I feel like I should add a disclaimer here that I enjoy nudity in TV and film. I’ve never really been the type to shy away from it or get embarrassed. That aside, man do I love it when it’s relevant. I love my televised nudity narrative and character-centric, instead of just gratuitous. The problem is the latter is far more prevalent as a device than either of the former, especially in recent years. A study by The Parents Television Council earlier this year found that between 2010 and 2012, full-frontal nudity on network television rose 6,300% (read the full study here). Regardless of whether you’re for or against some T&A (tits and arse for those playing at home), that’s a pretty huge spike. HBO is far from being the only network going full-frontal though; Showtime, AMC, NBC and ABC have all been utilising explicit scenes in humour, in shock factor and in fan service.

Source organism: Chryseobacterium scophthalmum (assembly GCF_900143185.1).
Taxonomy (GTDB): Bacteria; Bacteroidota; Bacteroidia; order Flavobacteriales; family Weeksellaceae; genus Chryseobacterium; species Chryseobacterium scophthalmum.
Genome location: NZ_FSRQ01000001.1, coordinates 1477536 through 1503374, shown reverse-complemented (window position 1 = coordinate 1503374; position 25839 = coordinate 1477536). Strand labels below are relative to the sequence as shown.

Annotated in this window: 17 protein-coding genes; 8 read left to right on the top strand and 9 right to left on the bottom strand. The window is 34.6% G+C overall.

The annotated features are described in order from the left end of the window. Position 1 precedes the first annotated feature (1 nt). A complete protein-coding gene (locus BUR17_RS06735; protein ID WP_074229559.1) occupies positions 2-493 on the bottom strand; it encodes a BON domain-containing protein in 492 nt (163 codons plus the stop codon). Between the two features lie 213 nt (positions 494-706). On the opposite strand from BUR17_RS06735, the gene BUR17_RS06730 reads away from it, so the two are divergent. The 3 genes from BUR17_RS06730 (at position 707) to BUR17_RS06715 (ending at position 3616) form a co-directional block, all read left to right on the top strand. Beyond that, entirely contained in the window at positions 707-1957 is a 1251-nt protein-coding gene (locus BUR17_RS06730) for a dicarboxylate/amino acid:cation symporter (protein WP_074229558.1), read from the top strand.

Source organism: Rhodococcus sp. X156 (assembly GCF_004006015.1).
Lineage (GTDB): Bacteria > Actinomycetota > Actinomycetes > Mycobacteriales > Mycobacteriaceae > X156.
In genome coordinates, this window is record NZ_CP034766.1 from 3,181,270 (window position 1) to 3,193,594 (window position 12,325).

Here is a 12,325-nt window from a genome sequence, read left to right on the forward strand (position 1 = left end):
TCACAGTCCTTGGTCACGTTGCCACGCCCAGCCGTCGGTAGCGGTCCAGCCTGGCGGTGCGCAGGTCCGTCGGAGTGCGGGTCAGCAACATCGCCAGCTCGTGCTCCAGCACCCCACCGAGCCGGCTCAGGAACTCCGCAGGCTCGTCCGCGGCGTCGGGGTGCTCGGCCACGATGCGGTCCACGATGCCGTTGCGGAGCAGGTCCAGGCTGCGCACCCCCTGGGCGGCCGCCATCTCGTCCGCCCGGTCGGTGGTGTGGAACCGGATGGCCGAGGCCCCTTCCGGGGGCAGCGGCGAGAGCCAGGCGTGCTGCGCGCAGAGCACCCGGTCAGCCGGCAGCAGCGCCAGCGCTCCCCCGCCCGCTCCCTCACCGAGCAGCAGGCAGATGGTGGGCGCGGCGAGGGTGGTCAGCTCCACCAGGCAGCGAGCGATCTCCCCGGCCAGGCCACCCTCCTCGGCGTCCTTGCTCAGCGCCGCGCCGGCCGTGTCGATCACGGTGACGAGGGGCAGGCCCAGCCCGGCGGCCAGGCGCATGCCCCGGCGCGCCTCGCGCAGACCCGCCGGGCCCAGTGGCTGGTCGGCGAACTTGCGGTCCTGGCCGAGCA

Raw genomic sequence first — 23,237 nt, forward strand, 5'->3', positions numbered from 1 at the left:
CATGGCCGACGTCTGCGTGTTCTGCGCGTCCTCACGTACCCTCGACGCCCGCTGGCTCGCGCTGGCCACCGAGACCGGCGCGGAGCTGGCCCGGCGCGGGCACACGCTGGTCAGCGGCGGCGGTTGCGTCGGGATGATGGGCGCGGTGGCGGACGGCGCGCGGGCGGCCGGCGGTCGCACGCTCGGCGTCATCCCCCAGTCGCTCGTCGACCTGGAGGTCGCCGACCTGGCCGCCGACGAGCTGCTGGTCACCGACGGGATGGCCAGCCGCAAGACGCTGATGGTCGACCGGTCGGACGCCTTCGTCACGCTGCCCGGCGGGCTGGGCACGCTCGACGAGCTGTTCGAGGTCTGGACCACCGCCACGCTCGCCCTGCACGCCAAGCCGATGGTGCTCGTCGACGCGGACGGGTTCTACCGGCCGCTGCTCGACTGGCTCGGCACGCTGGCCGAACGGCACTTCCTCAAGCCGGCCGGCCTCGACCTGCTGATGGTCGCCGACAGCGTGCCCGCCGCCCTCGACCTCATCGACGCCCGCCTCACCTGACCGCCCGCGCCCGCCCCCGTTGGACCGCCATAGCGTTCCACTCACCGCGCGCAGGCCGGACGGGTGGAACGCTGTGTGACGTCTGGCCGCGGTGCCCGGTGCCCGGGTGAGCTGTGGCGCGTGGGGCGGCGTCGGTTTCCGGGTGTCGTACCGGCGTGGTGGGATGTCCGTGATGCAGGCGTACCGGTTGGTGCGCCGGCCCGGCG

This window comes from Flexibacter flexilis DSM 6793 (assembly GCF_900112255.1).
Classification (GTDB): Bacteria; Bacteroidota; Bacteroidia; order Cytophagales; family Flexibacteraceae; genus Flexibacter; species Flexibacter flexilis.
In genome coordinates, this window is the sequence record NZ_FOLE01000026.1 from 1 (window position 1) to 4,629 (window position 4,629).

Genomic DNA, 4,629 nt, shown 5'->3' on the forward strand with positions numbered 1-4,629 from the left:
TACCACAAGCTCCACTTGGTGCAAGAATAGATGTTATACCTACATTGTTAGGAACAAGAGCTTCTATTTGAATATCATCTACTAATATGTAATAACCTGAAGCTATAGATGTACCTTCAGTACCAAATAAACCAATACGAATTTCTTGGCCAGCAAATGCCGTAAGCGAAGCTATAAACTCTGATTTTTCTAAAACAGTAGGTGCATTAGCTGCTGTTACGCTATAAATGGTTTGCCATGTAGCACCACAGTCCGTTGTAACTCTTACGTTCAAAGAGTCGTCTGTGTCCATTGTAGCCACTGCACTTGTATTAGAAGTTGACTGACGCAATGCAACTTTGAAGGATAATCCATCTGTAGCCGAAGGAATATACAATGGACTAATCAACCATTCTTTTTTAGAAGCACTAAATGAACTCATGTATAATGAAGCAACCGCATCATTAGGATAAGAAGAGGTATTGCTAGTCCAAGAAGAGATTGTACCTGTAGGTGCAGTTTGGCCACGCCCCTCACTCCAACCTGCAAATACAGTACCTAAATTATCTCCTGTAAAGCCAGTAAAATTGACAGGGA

Unfortunately there are no solid figures on the ratio of how much of this full-frontal is female over male, but it doesn’t take a whole lot of tracking to realise that for every flaccid penis you see on a show like Game of Thrones you’re sure to see a dozen pairs of breasts or shaved vaginas (the latter I find interesting, because surely that’s a modernisation of what is essentially a historical drama? Sure, historical fantasy, but historical none the less. Also, that’s a whole other thing.) The gap is pretty blatant and pretty reflective of a society that caters more to male gaze than it does to female. Think about Showtime’s Californication – a show about male sexuality that spends far more time sexualising every fleeting or long-standing female character than it does exploring Frank’s relationship with that or with his own body.